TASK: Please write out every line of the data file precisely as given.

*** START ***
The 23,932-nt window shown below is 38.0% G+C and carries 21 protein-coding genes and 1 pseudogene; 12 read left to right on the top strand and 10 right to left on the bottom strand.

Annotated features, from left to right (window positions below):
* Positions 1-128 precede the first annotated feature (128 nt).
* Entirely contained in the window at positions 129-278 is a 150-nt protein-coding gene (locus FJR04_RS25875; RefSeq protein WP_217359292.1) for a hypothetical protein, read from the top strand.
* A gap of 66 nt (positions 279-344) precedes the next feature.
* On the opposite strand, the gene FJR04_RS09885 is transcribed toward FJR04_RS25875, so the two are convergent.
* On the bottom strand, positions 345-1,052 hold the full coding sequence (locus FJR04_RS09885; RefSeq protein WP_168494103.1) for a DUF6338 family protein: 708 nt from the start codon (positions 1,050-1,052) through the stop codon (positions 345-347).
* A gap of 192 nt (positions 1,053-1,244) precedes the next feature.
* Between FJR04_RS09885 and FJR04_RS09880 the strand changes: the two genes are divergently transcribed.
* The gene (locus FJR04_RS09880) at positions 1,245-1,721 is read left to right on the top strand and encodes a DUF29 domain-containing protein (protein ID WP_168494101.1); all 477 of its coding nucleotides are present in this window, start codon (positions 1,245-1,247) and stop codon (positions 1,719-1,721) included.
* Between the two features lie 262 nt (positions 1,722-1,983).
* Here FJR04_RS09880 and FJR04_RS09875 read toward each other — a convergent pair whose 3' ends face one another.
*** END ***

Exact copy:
The 23,932-nt window shown below is 38.0% G+C and carries 21 protein-coding genes and 1 pseudogene; 12 read left to right on the top strand and 10 right to left on the bottom strand.

Annotated features, from left to right (window positions below):
* Positions 1-128 precede the first annotated feature (128 nt).
* Entirely contained in the window at positions 129-278 is a 150-nt protein-coding gene (locus FJR04_RS25875; RefSeq protein WP_217359292.1) for a hypothetical protein, read from the top strand.
* A gap of 66 nt (positions 279-344) precedes the next feature.
* On the opposite strand, the gene FJR04_RS09885 is transcribed toward FJR04_RS25875, so the two are convergent.
* On the bottom strand, positions 345-1,052 hold the full coding sequence (locus FJR04_RS09885; RefSeq protein WP_168494103.1) for a DUF6338 family protein: 708 nt from the start codon (positions 1,050-1,052) through the stop codon (positions 345-347).
* A gap of 192 nt (positions 1,053-1,244) precedes the next feature.
* Between FJR04_RS09885 and FJR04_RS09880 the strand changes: the two genes are divergently transcribed.
* The gene (locus FJR04_RS09880) at positions 1,245-1,721 is read left to right on the top strand and encodes a DUF29 domain-containing protein (protein ID WP_168494101.1); all 477 of its coding nucleotides are present in this window, start codon (positions 1,245-1,247) and stop codon (positions 1,719-1,721) included.
* Between the two features lie 262 nt (positions 1,722-1,983).
* Here FJR04_RS09880 and FJR04_RS09875 read toward each other — a convergent pair whose 3' ends face one another.